Graduation Year


Date of Submission


Document Type

Campus Only Senior Thesis

Degree Name

Bachelor of Arts



Reader 1

Professor David Bjerk


Pricing volatility has long been a tough topic because there is no research that can confidently pinpoint the volatility to any set of fundamental values like interest rate, earning, or construction cost. It is especially important to get an understanding for price volatility because there are financial, social, and economical consequences if consumers make decisions without understanding the dynamics. Literatures such as Glaeser et al. (2008) and Huang and Tang (2012) believe supply constraints have a huge effect on the price volatility from 1982 to 2009. There are two major types of supply constraints: regulatory and geographic. I focused on regulatory constraints. With data from after the 2008 recession, I reexamine the relationship between regulatory constraints and price change. I am able to find that greater regulatory constraint is linked to greater price appreciation, but the relationship is less clear when consequences of the recession, like unemployment rate, is factored in. Glaeser et al. (2008) faced similar problems in his paper, and it is shown by Huang and Tang (2012) that the sampling period is very important when estimating the relationship between regulatory constraint and price change. This can potentially indicate that each housing cycle has different factors that contribute to the price volatility.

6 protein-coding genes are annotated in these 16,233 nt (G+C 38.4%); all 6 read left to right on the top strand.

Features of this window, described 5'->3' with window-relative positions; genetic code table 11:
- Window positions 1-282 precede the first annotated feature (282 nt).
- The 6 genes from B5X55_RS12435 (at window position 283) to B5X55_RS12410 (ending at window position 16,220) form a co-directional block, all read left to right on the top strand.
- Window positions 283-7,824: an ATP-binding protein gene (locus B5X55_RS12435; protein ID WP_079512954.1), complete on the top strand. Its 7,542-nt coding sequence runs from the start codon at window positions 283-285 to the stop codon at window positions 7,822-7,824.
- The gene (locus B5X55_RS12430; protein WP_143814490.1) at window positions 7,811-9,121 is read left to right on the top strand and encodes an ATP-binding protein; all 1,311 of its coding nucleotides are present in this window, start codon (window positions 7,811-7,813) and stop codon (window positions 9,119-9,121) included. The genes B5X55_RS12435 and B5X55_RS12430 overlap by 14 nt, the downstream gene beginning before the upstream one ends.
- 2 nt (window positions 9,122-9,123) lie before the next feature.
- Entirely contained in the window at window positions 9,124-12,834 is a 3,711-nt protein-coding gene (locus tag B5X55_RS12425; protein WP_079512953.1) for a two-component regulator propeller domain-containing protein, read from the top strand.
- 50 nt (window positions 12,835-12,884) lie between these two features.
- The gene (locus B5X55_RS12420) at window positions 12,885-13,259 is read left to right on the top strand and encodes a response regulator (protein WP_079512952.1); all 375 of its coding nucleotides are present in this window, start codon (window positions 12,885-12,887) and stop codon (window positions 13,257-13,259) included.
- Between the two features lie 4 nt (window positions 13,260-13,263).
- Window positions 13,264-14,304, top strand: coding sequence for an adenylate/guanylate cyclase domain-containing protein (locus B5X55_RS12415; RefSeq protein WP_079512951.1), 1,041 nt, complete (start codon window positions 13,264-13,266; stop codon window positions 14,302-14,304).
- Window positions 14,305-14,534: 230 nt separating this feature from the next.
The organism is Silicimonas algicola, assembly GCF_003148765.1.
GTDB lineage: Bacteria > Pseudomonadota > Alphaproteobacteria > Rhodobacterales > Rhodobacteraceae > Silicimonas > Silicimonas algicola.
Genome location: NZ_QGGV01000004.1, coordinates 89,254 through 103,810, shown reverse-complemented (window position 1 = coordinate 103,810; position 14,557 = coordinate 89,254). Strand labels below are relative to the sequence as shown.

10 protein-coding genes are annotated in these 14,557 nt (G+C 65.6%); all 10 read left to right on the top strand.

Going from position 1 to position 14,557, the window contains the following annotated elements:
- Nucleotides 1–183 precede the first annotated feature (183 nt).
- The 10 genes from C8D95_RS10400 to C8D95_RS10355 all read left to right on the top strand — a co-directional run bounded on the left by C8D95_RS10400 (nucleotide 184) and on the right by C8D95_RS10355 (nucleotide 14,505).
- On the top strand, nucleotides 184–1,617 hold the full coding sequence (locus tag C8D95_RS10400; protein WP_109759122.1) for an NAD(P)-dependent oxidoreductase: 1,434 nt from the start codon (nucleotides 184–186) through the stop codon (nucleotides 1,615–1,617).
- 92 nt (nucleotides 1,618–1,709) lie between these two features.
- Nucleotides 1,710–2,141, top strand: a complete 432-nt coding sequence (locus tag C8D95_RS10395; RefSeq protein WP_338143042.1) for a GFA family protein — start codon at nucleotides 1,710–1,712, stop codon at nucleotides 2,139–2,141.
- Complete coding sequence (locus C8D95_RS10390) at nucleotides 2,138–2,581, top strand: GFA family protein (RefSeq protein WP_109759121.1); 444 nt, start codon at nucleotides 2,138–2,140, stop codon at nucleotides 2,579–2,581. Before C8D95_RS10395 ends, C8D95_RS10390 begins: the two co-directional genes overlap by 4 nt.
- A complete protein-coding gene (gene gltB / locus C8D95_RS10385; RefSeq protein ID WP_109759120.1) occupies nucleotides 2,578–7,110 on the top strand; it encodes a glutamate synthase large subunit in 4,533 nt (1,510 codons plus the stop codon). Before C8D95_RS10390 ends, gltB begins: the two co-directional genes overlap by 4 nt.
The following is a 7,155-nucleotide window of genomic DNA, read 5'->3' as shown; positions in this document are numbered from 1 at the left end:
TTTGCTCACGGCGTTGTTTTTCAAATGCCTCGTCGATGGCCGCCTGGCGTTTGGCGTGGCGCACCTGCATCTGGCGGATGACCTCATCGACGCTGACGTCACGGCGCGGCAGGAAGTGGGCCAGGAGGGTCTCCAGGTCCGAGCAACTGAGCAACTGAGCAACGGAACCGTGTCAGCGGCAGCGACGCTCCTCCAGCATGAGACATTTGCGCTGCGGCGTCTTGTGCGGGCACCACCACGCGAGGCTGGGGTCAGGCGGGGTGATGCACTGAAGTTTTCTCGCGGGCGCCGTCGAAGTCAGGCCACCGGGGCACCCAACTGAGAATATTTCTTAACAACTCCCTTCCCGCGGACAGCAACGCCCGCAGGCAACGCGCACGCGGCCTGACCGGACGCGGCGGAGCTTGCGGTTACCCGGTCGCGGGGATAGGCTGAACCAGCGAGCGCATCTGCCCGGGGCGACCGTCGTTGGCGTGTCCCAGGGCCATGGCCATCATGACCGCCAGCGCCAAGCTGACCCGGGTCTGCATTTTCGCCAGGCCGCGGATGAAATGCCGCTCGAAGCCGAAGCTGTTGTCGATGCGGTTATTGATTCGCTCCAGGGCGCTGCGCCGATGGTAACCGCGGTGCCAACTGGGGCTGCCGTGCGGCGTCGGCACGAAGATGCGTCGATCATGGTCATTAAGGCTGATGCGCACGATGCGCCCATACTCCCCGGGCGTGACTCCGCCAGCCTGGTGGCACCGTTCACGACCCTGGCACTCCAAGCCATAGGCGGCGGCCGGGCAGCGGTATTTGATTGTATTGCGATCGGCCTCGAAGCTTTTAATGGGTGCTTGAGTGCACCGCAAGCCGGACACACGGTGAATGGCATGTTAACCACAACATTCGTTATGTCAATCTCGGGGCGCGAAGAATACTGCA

This thesis is restricted to the Claremont Colleges current faculty, students, and staff.